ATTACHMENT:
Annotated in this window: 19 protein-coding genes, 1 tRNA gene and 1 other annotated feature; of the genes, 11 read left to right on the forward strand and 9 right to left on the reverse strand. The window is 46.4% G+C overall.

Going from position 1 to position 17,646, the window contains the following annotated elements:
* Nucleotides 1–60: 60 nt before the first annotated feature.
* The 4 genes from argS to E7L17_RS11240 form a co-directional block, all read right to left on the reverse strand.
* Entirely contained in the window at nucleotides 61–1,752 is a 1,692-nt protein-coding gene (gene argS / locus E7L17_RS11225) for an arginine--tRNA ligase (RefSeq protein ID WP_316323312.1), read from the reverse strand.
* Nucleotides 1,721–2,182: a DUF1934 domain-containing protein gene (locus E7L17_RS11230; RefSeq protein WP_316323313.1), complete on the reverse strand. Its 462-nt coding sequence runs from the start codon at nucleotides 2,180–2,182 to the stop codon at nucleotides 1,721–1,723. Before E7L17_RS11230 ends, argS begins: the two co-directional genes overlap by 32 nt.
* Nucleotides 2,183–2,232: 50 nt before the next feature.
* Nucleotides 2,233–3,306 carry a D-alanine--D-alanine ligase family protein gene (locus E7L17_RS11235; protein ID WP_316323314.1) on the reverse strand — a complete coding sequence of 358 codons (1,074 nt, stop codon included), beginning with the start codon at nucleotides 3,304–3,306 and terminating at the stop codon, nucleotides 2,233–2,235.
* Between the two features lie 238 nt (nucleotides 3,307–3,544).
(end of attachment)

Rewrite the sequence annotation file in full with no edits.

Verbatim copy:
Annotated in this window: 19 protein-coding genes, 1 tRNA gene and 1 other annotated feature; of the genes, 11 read left to right on the forward strand and 9 right to left on the reverse strand. The window is 46.4% G+C overall.

Going from position 1 to position 17,646, the window contains the following annotated elements:
* Nucleotides 1–60: 60 nt before the first annotated feature.
* The 4 genes from argS to E7L17_RS11240 form a co-directional block, all read right to left on the reverse strand.
* Entirely contained in the window at nucleotides 61–1,752 is a 1,692-nt protein-coding gene (gene argS / locus E7L17_RS11225) for an arginine--tRNA ligase (RefSeq protein ID WP_316323312.1), read from the reverse strand.
* Nucleotides 1,721–2,182: a DUF1934 domain-containing protein gene (locus E7L17_RS11230; RefSeq protein WP_316323313.1), complete on the reverse strand. Its 462-nt coding sequence runs from the start codon at nucleotides 2,180–2,182 to the stop codon at nucleotides 1,721–1,723. Before E7L17_RS11230 ends, argS begins: the two co-directional genes overlap by 32 nt.
* Nucleotides 2,183–2,232: 50 nt before the next feature.
* Nucleotides 2,233–3,306 carry a D-alanine--D-alanine ligase family protein gene (locus E7L17_RS11235; protein ID WP_316323314.1) on the reverse strand — a complete coding sequence of 358 codons (1,074 nt, stop codon included), beginning with the start codon at nucleotides 3,304–3,306 and terminating at the stop codon, nucleotides 2,233–2,235.
* Between the two features lie 238 nt (nucleotides 3,307–3,544).